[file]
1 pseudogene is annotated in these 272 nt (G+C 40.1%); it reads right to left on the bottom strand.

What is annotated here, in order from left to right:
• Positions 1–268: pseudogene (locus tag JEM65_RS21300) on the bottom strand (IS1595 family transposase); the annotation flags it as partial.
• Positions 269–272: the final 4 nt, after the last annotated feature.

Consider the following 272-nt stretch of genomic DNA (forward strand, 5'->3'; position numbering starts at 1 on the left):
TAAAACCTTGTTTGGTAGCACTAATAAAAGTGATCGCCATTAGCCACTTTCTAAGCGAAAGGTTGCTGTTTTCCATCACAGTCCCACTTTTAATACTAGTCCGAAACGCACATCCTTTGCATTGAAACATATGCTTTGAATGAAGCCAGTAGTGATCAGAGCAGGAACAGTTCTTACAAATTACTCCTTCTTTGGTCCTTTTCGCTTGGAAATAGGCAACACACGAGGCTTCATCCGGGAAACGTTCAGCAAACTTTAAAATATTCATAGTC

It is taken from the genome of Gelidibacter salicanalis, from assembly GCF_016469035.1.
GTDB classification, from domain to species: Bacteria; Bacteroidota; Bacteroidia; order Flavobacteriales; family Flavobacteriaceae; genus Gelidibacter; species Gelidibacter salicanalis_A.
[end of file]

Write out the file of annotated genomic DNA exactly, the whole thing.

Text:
1 pseudogene is annotated in these 272 nt (G+C 40.1%); it reads right to left on the bottom strand.

What is annotated here, in order from left to right:
• Positions 1–268: pseudogene (locus tag JEM65_RS21300) on the bottom strand (IS1595 family transposase); the annotation flags it as partial.
• Positions 269–272: the final 4 nt, after the last annotated feature.

Consider the following 272-nt stretch of genomic DNA (forward strand, 5'->3'; position numbering starts at 1 on the left):
TAAAACCTTGTTTGGTAGCACTAATAAAAGTGATCGCCATTAGCCACTTTCTAAGCGAAAGGTTGCTGTTTTCCATCACAGTCCCACTTTTAATACTAGTCCGAAACGCACATCCTTTGCATTGAAACATATGCTTTGAATGAAGCCAGTAGTGATCAGAGCAGGAACAGTTCTTACAAATTACTCCTTCTTTGGTCCTTTTCGCTTGGAAATAGGCAACACACGAGGCTTCATCCGGGAAACGTTCAGCAAACTTTAAAATATTCATAGTC

It is taken from the genome of Gelidibacter salicanalis, from assembly GCF_016469035.1.
GTDB classification, from domain to species: Bacteria; Bacteroidota; Bacteroidia; order Flavobacteriales; family Flavobacteriaceae; genus Gelidibacter; species Gelidibacter salicanalis_A.